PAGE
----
Rapper/Actor Common: A Trump Presidency Would Return U.S. to 'Slave Days'

Common attends the 88th Annual Academy Awards in Hollywood, February 28. The rapper/actor believes that a Donald Trump presidency would be detrimental to America. Christopher Polk/Getty

Rapper and actor Common believes that should Donald Trump be elected U.S. president in November, then America risks being transported back to a time when slavery was considered acceptable.

"America wouldn't be taking a step back… we'd be taking 12 steps back [if Trump becomes president]," the Chicago-born musician and activist tells Newsweek. "It would be returning to some of the mentality of racism we've seen in the mid-Sixties, in the civil rights era. It would be returning to some of the actual racism that existed in slave days."

Republican candidate Trump's controversial remarks during his presidential campaign have offended, among others, women, Muslims and Mexicans, and detractors fear he could divide the country.

Common, 44, has often spoken out on social issues and has publicly backed Black Lives Matter—he praised the girlfriend of police shooting victim Philando Castile at the BET Hip Hop Honors last month. He also starred in the Oscar-nominated Selma, chronicling Martin Luther King's voting rights marches in 1965, and with John Legend won Best Original Song for that film's "Glory" at the Academy Awards in February 2015.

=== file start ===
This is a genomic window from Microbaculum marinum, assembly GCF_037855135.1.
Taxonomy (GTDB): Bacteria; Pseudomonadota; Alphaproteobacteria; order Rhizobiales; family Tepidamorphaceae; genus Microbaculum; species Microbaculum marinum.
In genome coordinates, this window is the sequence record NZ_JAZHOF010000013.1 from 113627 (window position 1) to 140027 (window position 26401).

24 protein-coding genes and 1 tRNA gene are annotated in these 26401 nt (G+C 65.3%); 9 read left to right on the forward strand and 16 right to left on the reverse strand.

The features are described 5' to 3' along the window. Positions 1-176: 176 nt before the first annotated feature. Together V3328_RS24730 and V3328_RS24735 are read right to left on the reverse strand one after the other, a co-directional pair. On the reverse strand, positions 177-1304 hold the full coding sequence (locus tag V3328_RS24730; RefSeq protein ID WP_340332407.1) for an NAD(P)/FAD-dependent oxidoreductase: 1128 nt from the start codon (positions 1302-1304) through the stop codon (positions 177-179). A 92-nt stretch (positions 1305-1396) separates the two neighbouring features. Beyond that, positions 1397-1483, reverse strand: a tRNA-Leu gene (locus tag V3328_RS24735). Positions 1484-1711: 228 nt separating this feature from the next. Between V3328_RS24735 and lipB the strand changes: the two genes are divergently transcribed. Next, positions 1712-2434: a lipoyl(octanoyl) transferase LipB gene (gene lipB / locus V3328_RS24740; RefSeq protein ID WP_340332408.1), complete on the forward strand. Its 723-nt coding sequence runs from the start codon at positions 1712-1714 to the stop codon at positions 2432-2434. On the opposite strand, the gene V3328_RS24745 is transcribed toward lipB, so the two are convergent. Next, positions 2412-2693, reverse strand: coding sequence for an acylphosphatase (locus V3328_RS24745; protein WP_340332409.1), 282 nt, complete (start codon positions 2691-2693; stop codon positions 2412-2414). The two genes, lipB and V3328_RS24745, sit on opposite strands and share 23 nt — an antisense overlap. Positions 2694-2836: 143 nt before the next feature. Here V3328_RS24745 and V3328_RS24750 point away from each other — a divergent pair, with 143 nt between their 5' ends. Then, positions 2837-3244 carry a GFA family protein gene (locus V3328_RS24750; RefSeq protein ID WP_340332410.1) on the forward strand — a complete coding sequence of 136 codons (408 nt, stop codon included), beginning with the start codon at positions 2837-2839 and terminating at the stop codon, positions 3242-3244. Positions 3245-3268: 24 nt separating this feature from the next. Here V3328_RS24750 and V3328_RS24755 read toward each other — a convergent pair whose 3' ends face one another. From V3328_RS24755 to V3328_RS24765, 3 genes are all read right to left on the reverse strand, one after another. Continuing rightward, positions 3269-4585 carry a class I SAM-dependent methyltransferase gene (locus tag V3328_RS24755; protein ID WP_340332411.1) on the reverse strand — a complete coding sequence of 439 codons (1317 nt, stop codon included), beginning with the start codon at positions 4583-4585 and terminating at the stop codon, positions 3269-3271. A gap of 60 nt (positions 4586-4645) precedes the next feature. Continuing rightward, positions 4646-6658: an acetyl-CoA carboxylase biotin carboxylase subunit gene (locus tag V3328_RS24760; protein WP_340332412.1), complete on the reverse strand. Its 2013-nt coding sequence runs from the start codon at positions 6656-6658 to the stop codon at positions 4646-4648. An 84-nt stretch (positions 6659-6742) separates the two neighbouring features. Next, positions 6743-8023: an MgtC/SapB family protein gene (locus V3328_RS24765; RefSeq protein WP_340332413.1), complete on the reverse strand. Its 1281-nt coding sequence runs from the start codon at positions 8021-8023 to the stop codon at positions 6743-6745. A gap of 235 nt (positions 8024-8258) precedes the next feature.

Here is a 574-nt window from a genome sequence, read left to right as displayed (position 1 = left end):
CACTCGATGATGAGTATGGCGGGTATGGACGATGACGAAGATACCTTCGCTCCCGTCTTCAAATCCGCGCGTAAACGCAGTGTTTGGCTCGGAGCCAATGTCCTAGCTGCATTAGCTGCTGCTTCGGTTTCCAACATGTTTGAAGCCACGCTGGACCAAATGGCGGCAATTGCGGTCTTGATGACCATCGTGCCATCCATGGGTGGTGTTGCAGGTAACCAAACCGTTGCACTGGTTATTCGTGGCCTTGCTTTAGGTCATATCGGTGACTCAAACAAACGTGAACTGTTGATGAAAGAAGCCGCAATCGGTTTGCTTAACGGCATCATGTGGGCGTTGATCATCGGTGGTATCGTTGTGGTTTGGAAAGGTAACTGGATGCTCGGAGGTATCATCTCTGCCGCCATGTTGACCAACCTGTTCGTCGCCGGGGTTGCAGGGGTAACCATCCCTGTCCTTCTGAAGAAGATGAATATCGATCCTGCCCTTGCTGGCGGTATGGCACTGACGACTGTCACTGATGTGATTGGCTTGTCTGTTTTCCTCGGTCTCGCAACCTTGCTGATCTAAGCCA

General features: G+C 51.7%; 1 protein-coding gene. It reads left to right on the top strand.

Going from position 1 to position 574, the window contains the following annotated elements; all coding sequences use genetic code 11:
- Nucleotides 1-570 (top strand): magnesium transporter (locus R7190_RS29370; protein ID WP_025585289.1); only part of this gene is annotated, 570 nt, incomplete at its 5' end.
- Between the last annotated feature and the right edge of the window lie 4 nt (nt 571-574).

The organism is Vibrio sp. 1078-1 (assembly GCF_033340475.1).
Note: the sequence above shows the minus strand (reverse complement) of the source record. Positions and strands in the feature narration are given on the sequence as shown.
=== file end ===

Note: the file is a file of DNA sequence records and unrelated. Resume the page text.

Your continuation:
"There's a certain mentality that is being put out there [by Trump's campaign] that it doesn't seem like it's for [the good of] everybody," explains Common. "It doesn't seem like the intention is to unite people. It is part of the racist mentality that we in America don't want to be part of, that we're tired of and want to get rid of."

Unsurprisingly, then, the artist says he will be voting for Trump's rival in the November election: Democrat candidate Hillary Clinton.

"My hopes and beliefs are that Hillary Clinton can be elected. I feel like having a woman as president is needed at this point," says Common. "Let's bring new energy into it. Our president [Barack Obama] has already done the best he can at getting the country going in the right direction. If Hillary can continue that movement and make things better for the country… that's my hope. I'm speaking up for Hillary because we can't allow Trump to get into office. That's not acceptable."